I am writing this email as I stare out the window of my flight from Detroit to New York City. I had the privilege to travel to Michigan on a Press Trip as a representative for theNomading Film Festival to cover WISSA (think kite surfing on snow) for Pure MichiganMichigan’s Travel and Tourism Board. We were charged with filming the weekend of snow shoeing, snowmobiling and the WISSA event in order to capture the joy that is Michigan in the winter.
On the flight out to Michigan my mind was racing about the shots I had to get, what shots I might get, how I would get them. Instead of trusting my talents and going with the flow, I was worrying about something completely out of my control and quite frankly, something imaginary. I was falling victim to pre-stress.
Pre-Stress (n): Freaking out about something that doesn’t exist yet.
We all do it. We get so caught up in what might happen if a bunch of things that haven’t happened yet, do in fact, happen. It would be as if we stressed about having to take our clothes to the dry cleaner tomorrow because we were thinking about having some wine tonight.
Do stress because you’re about to give a presentation.
Do stress because you just made a grave error and you need to scramble to fix it.
Do stress because you were just caught in a lie and you insulted someone you hold dear.
Do not stress about what will happen if your company goes big and you have to select a stronger accounting software.
Do not stress about how you will respond to customer feedback for your side business while you are at work all day, when you haven’t even gotten one customer.
Do not stress about what schools you will get into before you’ve even applied to any of them.
We humans like to look down the road. We like to anticipate. In fact, our ability to predict, prepare and plan is what makes us the dominant species on the planet, so it goes without saying, we’re awfully good at it.
However, when our ancestors left the quadruped life for that of bipedal motion, they didn’t use their new-found brain power and hand-held tools to anticipate the movement of animals next week (Steps Q, R, S), they focused on what was literally right in front of them (Steps A, B, C) at that very moment.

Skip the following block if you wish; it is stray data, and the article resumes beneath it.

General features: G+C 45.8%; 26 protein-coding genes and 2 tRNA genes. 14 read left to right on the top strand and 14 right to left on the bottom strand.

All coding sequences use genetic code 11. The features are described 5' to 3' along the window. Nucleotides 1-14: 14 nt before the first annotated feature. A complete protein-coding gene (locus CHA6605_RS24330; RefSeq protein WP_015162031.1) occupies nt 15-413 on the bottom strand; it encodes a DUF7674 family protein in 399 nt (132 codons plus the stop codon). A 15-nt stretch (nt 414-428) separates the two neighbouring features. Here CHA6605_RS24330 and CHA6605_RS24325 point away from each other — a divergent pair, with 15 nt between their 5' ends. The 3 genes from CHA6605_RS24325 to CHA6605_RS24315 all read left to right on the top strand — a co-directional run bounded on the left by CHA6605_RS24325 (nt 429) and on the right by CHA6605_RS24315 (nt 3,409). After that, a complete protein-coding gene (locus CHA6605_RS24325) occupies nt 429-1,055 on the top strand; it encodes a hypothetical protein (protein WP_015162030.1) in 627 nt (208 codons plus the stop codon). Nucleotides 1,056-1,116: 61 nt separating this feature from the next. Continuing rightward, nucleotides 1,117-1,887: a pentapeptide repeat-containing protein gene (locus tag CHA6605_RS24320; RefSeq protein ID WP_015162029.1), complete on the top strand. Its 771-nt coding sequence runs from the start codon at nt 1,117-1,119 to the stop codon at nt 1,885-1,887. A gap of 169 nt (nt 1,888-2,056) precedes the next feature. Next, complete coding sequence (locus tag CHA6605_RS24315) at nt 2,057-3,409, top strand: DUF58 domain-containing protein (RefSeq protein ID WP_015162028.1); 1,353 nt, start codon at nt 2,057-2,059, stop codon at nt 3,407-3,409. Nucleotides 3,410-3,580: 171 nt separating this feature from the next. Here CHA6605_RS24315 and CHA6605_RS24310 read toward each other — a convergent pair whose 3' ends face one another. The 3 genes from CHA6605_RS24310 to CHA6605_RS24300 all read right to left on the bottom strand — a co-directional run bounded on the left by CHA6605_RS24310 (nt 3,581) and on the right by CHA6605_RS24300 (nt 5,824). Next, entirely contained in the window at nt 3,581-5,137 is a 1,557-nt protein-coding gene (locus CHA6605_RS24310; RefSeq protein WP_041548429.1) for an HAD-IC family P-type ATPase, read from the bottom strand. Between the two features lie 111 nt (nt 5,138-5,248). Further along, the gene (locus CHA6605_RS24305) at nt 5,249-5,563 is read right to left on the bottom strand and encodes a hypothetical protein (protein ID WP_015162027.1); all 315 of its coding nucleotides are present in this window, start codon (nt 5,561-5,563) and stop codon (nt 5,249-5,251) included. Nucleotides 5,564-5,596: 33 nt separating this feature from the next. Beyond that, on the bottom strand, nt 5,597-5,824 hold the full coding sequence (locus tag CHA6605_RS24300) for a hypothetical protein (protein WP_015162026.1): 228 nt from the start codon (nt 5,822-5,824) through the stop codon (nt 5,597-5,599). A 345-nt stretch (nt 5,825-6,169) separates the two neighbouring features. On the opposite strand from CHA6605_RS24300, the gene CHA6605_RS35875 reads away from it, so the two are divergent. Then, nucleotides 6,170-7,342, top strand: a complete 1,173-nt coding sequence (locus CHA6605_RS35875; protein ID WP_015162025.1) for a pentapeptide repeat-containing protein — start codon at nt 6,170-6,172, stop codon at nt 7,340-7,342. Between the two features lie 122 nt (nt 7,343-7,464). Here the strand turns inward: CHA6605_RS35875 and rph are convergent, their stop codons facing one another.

Their lives depended on it.
But as we continued to evolve, the life of the hunter-gatherer led way to that of a more sedentary life, and we had more time to think, plan, and prepare. This was good because it allowed us to anticipate steps B and C (preparing for the cold winter ahead, conserving water during a drought, planning for plumbing and waste disposal, etc.) without losing focus of Step A.
Fast forward to the 21st Century and most of us don’t have to spend any time at all wondering where our next meal is coming from, let alone figuring out how to get rid of waste, so instead we use that ability to prepare and combine it with the powerful computing and informational tools at our fingertips and we can suddenly anticipate financial trends, market desires and think about what we are going to do for retirement.
However, this anticipatory ability also fosters the debilitation of forward progress as we so often render ourselves useless, prognosticating about an imaginary step R before we even get past step A.
Why do we do this to ourselves? We don’t like surprises, for one. We like to think that we can predict every door that will open along the path we want to go down so we want to decide, this very second, how we should and how we will react to that moment.
Ok, I’m going to reach out to my designer today to start this blog about my photos but I wonder if when I have these photos up in a gallery someday if I should have my signature on the bottom of the photo or not. What happens if someone buys one and it’s damaged during shipping? Do I auto-refund? They say that customer service is king these days. Maybe I should hire a call center or maybe just get a virtual assistant to handle the calls at first. Yeah, maybe I’ll do that.
Whoa there, tiger. Let’s pump the brakes.
You Don’t Know What You Don’t Know
When it comes to any endeavor, we have to break down that task into its most minuscule form and focus on Step A while starting to prepare for B and C. Beyond that, you might as well go have someone read Tarot cards for how your company, business, goal, dream is going to play out. There are too many variables beyond the immediate steps in front of you that if you start focusing on any letter of the alphabet past F, you will end up stressing about things that will never exist.
That doesn’t mean that you shouldn’t have a vision for where you want to go or to research trends, but understand that you won’t know what you don’t know until it hits you in the face. So you can think you know exactly what step R is but I can assure you that step R will look different than you had dreamed it up.
Plans, preparation and goals are the bumpers that keep your bowling ball rolling in a general direction.
In keeping with the bowling analogy, don’t try to wax and buffer a specific spot right in front first pin when your ball is heading directly towards the gutter, five feet from the start. Get the ball moving, keep it in the field of play. Adapt and reassess. Baby steps.
The pins will come but you have to get there first. Control what you can control.
Anyone else the victim of pre-stress? You have a whole extra day today to refocus. Use the leap year to your advantage, and figure out your next steps for March 1.